There is no standard profile for a player that breaks through as a major league regular in his upper 20’s.  However, Flaherty does carry many characteristics that I would argue bode positively for him being such a player.  The biggest of those characteristics is that in many ways, his development has been stunted for the better part of two seasons.  He was thrust to the Major Leagues a bit earlier than ideal as a result of being a rule 5 pick.  He would have certainly benefited from at least a half a season in AAA in 2012 after only 49 games at that level in 2011.  From 2012 to 2013, he received only 529 plate appearances at any level which is less than a full season’s worth for an everyday player.  Getting to the majors earlier than he should have and the two years of inconsistent playing time that followed have no doubt delayed his development.  It is probably more fair and accurate to view Flaherty as being one-year removed from being a solid minor league player rather than two years removed given the circumstances.  A lot of players struggle in their first major league season and in Flaherty’s case, he has shown relatively consistent and significant improvement as time as gone on.  He might turn 28 next July but there is clearly a big difference between a 28 year old player like Flaherty who has yet to break through and a 28 year old player who has accumulated 1,800 major league plate appearances who has yet to break through.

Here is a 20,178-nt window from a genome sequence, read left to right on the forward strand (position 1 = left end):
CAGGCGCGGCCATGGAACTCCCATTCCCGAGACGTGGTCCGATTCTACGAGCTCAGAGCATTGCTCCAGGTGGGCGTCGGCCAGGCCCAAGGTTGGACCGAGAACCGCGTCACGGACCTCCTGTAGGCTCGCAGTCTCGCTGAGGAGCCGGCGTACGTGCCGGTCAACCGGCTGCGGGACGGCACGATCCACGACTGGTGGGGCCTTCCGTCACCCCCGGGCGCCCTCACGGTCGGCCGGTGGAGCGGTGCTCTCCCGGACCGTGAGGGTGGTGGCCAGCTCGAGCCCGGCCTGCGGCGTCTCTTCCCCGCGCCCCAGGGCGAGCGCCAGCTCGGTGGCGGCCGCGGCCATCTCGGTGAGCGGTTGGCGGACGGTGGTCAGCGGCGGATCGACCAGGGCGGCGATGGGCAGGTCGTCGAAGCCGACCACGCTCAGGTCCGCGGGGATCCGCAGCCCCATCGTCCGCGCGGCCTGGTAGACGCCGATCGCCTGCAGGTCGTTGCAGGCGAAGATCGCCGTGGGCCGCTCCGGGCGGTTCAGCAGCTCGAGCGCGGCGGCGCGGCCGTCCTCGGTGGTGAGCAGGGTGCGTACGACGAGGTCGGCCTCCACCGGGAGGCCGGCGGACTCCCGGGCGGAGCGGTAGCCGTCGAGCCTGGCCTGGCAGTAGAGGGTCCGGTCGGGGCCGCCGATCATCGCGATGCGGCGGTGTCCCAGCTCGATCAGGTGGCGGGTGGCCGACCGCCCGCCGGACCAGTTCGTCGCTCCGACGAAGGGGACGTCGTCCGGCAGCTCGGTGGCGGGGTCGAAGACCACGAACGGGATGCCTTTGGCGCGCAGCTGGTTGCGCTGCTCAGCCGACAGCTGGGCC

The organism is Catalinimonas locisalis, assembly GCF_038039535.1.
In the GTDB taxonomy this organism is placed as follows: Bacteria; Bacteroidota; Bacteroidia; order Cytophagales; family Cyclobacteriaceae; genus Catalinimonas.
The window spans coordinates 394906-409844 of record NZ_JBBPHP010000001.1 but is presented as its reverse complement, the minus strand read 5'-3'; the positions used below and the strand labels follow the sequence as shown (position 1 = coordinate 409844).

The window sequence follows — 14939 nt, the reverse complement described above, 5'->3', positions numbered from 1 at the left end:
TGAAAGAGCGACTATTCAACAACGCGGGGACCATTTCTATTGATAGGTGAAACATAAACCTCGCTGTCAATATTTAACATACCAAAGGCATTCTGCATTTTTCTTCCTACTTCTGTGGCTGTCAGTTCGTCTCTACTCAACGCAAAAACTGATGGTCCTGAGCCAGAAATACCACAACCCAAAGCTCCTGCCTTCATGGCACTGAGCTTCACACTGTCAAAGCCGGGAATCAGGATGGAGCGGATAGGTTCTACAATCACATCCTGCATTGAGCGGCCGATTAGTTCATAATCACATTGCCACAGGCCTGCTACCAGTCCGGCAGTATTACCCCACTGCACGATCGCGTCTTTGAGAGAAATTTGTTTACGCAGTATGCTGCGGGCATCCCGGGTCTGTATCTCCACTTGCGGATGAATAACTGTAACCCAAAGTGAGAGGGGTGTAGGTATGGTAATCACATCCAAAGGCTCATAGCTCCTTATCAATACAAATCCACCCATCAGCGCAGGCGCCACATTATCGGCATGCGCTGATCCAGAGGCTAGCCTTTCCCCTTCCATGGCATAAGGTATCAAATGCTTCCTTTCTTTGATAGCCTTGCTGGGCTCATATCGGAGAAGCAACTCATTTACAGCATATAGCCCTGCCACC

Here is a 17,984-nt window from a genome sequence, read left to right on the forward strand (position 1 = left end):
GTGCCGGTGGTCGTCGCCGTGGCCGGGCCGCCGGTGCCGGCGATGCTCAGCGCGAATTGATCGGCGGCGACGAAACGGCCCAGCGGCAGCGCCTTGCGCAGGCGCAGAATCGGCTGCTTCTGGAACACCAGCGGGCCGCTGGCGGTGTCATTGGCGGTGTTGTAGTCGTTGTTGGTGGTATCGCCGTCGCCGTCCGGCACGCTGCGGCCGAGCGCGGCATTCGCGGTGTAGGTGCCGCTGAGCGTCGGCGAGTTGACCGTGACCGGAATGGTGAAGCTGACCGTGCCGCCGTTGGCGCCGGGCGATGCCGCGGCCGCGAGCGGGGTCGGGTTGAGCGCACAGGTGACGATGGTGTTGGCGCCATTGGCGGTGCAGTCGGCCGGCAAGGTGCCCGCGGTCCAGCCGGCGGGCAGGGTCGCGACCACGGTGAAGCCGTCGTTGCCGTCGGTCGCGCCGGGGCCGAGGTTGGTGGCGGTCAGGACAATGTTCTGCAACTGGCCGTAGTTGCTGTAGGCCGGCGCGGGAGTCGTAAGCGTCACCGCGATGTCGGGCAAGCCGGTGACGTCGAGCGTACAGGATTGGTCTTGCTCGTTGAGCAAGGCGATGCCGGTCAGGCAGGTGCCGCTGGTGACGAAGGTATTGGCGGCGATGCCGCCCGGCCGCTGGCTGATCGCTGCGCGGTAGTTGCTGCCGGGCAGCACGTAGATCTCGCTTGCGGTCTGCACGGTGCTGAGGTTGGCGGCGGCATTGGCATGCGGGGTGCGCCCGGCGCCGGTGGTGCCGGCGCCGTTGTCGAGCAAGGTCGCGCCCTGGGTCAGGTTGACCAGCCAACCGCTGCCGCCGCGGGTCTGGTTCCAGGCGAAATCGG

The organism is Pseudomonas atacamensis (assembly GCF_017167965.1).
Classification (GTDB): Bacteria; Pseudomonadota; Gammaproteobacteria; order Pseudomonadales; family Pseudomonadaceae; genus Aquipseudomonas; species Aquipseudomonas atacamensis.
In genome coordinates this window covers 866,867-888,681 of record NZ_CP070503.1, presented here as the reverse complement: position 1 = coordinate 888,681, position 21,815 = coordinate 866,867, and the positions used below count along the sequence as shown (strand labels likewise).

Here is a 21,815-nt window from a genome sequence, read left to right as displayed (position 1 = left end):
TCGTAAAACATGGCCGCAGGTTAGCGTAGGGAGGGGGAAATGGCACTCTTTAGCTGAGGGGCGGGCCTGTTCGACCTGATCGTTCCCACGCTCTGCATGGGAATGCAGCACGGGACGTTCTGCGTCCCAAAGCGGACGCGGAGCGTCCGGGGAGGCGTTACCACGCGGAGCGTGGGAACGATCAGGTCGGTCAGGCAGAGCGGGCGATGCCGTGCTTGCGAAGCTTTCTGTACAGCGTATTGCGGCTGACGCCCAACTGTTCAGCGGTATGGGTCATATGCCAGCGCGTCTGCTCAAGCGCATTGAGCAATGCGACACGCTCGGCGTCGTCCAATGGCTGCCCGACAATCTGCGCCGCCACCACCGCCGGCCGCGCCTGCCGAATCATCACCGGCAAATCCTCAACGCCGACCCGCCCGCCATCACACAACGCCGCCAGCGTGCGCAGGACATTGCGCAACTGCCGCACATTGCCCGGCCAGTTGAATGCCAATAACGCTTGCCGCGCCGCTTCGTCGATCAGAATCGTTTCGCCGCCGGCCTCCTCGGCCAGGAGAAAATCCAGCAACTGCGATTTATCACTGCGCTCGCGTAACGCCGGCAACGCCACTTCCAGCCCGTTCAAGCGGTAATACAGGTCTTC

The Orioles are not taking a blind leap of faith in penciling Flaherty’s name in at second base.  They are banking on Flaherty’s struggles being at least partially attributable to his inconsistent playing time the past two seasons.  They are banking on the legitimate improvement he displayed last season continuing.  They see the potential for his solid minor league performance to more full translate to the big leagues.  They see a player who is already capable of being an asset defensively.  Those are not fanciful wishes – they are reasonable expectations built off of legitimate evidence.

How Flaherty actually performs in 2014 if given the everyday second base job remains to be seen, but there is reason enough for me to believe that he will provide league average or better value if given the chance.